“We’ve done interviews with residents of five of the ten sites, and there’s a mixed experience,” she says. “Almost everyone really likes the units; they’re really nice buildings in good locations, and the communities are generally safer than they were before. There’s some tension around who has kids and who doesn’t, and how you live in a community where there’s these different populations. How you get to know people, how to make a community.”
CHA’s vision for safe, integrated housing is a far cry from the reality, as residents move into neighborhoodsÂ that are still under construction. “The slowdown of the market has really impacted a lot of these places, and a lot of the other amenities and stores that were supposed to come into these neighborhoods were slow or nonexistent,” Voelkner says. “That makes things difficult for people–they don’t have a grocery store close by, there’s still a lot of empty lots.” Although Voelkner’s study is not an attempt to assess the success or failure of mixed-income housing, her findings do show that as long as the developments remain a work-in-progress, any real evaluation is impossible.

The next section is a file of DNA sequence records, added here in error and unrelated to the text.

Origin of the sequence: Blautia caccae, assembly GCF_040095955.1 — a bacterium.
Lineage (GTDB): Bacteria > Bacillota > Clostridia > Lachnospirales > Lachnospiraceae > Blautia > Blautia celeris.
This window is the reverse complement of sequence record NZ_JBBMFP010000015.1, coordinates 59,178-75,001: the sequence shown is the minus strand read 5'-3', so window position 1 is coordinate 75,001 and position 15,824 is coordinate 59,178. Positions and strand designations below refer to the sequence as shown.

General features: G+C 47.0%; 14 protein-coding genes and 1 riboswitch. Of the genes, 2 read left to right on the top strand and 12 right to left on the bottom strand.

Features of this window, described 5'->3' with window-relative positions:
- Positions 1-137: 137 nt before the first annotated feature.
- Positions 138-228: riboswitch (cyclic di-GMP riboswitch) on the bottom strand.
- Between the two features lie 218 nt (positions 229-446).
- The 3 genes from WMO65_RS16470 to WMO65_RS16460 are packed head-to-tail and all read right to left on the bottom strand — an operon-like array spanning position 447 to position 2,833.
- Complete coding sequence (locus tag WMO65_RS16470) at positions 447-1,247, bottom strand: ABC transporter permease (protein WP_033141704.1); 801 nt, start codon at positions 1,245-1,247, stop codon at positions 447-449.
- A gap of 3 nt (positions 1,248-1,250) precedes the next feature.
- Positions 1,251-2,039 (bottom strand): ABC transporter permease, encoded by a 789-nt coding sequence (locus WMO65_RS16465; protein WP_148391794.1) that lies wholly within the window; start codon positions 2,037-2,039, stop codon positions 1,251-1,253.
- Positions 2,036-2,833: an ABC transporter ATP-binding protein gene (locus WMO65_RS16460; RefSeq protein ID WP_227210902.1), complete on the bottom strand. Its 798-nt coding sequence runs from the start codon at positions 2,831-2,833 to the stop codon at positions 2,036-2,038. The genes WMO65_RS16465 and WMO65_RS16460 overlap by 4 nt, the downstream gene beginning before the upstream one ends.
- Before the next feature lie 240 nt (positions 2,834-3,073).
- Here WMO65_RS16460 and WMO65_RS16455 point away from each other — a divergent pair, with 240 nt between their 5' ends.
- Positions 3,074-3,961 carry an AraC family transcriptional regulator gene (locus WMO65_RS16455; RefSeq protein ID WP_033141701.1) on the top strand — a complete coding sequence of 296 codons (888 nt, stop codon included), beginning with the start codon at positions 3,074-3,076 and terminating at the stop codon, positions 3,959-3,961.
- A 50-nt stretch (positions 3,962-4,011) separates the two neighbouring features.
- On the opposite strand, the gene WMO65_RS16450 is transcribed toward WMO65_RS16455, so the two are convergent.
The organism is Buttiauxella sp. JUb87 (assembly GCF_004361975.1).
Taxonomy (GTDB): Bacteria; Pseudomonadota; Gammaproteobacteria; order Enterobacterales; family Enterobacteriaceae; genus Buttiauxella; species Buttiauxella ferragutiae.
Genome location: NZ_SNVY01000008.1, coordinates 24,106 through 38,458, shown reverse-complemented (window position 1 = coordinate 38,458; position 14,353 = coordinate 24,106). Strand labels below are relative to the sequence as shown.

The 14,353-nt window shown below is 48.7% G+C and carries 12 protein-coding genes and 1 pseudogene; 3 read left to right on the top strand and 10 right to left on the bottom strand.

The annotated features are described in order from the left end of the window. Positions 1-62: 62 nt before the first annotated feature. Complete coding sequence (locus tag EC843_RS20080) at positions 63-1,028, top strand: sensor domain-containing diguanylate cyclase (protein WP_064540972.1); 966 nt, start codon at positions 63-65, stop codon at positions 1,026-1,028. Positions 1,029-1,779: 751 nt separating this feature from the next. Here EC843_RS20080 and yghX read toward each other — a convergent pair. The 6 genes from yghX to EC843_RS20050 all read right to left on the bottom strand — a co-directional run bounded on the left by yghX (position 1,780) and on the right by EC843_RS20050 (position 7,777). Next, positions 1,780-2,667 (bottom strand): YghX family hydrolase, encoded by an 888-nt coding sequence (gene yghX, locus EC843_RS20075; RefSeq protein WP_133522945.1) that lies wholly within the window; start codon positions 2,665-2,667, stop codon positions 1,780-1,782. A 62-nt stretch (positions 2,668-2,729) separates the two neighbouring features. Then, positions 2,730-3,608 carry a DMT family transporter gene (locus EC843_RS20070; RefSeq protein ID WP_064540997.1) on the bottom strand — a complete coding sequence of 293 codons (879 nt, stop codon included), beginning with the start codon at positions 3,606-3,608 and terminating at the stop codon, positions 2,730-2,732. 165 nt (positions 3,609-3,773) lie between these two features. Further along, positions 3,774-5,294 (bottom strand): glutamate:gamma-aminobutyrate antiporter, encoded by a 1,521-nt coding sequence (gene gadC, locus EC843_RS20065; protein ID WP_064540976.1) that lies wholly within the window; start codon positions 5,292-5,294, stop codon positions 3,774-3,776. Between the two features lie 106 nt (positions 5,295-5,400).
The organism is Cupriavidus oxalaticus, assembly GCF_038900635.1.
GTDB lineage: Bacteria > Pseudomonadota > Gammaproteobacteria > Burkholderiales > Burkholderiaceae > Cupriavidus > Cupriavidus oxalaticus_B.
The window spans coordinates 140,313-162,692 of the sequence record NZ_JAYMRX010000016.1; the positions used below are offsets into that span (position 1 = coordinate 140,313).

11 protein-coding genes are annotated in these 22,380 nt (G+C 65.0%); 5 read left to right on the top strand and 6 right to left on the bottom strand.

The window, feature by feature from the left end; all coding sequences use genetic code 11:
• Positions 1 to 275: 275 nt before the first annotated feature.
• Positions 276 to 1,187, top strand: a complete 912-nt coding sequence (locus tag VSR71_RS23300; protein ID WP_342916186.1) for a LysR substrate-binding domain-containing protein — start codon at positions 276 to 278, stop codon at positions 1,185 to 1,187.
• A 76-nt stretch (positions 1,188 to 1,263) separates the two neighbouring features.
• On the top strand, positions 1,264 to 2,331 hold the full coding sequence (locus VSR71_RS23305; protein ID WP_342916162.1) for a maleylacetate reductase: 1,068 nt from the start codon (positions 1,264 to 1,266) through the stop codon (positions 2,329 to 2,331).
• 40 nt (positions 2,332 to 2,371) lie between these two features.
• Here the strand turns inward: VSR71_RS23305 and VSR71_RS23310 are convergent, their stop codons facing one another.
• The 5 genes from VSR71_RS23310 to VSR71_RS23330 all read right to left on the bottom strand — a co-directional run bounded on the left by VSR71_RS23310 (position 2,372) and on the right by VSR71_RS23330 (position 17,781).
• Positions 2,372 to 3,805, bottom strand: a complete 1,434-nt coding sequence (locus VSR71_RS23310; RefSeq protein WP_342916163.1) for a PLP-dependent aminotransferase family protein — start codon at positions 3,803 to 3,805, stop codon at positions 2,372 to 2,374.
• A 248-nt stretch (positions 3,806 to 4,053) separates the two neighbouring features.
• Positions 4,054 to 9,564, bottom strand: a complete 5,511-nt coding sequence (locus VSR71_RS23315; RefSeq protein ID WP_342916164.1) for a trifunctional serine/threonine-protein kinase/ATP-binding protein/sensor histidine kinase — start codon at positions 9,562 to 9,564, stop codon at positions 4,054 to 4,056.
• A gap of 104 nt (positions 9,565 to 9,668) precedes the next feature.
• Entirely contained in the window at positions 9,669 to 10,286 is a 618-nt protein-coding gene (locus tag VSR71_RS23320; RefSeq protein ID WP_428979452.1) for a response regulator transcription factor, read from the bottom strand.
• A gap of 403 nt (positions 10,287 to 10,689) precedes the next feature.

CHA still considers the limited progress it has made to be a sign of success, especially in light of the housing market crisis. “I want to be really clear [that] we’re not giving this message that we’re behind or [that] issues are getting in the way of our success. We’re adapting and changing to the market conditions,” Jordan says in a WBEZ podcast. “We’ve created a better quality of life than what we had people living in before we started this.” In 2009, 68 percent of the promised replacement housing was finished, but CHA has not posted an annual report on its website since that year. Though the plan is taking longer than expected, CHA continues to emphasize the headway its made while calling for increased community support, hiding the missed finish line of 2010 behind the title “ten-year milestone.”